‘Lockdown has saved our marriage’ Christine McGuinness reveals why she and husband Paddy are stronger than ever

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  • Being stuck in lockdown and suddenly having to homeschool children is a challenging time for any parent.

    But, for Christine McGuinness and husband Paddy, it’s been even more difficult due to the fact that all three of their children, twins Leo and Penelope, six, and four-year-old Felicity, have been diagnosed with autism.

    Christine, 32, spoke to our sister publication Woman’s Own about how her children have all started regressing since lockdown and how she and Paddy are coping with the challenges that brings – but also the surprising ways in which she and 46-year-old Paddy have grown closer than ever…

    ‘We were like passing ships’

    Christine tells us she and Paddy have never been at home together for this long before – describing their relationship as ‘like passing ships’ – and admits that she’d have thought spending so much time together would have resulted in the end of their marriage.

    However, she says it’s actually had quite the opposite effect. ‘I thought we’d be killing each other – that we’d be arguing and bickering – but we’re really not,’ she said. ‘What we’ve realised is the stuff that we used to bicker about before was always work and who was having the kids, whereas now that’s not happening, we’re absolutely fine. We’re both in the same boat for the first time in our lives, we’re both completely equal, we’re both stay-at-home parents right now. And that’s it. No one’s going anywhere.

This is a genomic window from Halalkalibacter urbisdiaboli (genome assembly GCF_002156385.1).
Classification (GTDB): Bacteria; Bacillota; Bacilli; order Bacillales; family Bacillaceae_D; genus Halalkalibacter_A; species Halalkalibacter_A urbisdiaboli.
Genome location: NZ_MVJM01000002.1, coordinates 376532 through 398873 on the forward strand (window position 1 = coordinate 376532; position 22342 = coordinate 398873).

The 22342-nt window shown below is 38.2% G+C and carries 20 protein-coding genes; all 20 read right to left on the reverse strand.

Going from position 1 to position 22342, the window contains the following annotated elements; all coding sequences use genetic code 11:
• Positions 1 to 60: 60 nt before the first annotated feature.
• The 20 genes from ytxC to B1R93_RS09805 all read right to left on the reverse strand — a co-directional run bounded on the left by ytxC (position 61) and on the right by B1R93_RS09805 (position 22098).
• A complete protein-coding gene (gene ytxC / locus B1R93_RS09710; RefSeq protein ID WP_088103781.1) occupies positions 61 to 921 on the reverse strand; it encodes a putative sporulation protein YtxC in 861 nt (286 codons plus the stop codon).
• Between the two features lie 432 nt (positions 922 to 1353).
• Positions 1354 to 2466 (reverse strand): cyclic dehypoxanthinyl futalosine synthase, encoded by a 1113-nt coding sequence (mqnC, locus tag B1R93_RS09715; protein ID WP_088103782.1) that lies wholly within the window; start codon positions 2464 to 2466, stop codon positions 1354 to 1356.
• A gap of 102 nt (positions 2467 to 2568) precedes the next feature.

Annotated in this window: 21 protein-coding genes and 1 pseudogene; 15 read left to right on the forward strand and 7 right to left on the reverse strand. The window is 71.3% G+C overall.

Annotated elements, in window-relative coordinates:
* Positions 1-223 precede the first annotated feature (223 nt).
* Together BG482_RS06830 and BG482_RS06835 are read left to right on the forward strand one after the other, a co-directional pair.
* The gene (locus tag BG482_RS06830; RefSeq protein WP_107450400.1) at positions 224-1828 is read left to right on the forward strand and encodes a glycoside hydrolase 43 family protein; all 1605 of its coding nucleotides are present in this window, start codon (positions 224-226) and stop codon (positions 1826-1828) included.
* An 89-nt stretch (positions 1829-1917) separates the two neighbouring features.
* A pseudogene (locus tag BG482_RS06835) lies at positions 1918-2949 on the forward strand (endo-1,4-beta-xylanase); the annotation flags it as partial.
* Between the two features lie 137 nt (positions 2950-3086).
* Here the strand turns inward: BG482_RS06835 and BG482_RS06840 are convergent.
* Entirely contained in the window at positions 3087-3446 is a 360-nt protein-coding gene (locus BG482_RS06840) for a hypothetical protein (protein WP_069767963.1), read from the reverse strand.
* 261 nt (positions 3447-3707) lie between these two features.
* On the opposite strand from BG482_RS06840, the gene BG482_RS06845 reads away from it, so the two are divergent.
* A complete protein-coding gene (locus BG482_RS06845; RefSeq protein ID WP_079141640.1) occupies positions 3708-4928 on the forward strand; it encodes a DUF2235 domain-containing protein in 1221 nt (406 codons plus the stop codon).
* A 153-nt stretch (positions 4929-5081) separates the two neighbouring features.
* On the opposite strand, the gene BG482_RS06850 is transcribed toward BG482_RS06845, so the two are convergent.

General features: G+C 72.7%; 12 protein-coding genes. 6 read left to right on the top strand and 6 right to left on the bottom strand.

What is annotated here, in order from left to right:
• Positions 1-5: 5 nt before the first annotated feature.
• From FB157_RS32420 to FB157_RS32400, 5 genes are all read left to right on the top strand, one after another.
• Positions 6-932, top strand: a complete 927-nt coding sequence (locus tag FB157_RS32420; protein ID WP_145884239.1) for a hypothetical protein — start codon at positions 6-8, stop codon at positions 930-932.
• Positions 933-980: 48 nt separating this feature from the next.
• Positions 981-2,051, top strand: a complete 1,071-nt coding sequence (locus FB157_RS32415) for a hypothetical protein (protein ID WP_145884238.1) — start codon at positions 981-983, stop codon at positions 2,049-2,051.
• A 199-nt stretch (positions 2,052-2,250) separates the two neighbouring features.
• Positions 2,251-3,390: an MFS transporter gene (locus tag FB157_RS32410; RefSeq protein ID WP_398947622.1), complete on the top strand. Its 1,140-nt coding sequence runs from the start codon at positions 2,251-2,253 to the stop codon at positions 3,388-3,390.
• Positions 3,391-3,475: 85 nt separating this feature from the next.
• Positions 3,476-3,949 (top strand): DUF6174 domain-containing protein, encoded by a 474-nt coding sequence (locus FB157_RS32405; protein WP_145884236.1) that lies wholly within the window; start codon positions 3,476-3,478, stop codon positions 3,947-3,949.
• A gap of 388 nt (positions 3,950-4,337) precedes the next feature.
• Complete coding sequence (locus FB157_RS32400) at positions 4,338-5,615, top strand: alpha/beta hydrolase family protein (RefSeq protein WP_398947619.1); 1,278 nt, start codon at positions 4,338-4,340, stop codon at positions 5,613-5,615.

‘We’re both putting in 50/50, so there’s absolutely nothing for us to argue about. We’re just trying to have a good time and we’re laughing a lot!’

    Christine also thinks that their three children have been very happy with having both Mummy and Daddy at home, so she’s starting to worry about how they’ll cope when Paddy is finally able to return to work.

    ‘I think we’re going to struggle when it goes back to normal. That’ll probably confuse and upset them,’ she added.

    A big change

    Although lockdown has clearly worked wonders for Christine and Paddy’s marriage, it’s been quite a struggle for the kids, having to adjust to not going to school every day.

    All Christine and Paddy have told the kids is that everything is being cleaned and they can’t go to school.

    ‘They’re only young, and I don’t want to give them any extra worries to what they’ve already got,’ Christine explained. ‘Penelope suffers from anxiety as well as autism, and if she knew what was going on in the world, she wouldn’t sleep at night.’

    However, Christine has revealed how all three children have started to regress and are losing the skills – like self-care, eye contact and speech – that they’ve worked so hard on.

    She said, ‘Their speech isn’t as clear as it was, their eye contact is not as good, they’re shouting rather than just asking for things and that’s just a build-up of a mixture of frustration and lack of routine. It’s a difficult time for everyone, but especially for them.’

    Christine added, ‘It’s a very confusing situation. These children thrive on routine, and that’s not there any more.’

    Focusing on fun

    Having tried and failed at homeschooling during lockdown, Christine is now focusing on making sure her kids are enjoying themselves more than anything.

    They’re now reading together every day, and doing arts and crafts and fun activities that all the kids love.

    Christine said, ‘We’ve been tuning into Joe Wicks every now and again to get the children involved, and they love it whenever they see me do something active, like a fun little dance on TikTok. They always want to come and join in.’

    Christine says the best way of looking after autistic children is to create visual calendars. She advised, ‘Stick to a routine, make it fun and don’t put too much pressure on yourself,’ adding, ‘In the first week of lockdown, I was like, “We’ve got to do schoolwork, they’ll get mad at us if we don’t get it done”. But, actually, we can’t all be the teacher, the mum, the cleaner, the carer, the cook – we can’t do it all. At the end of this, we just want our children to be happy, safe, comfortable and well.’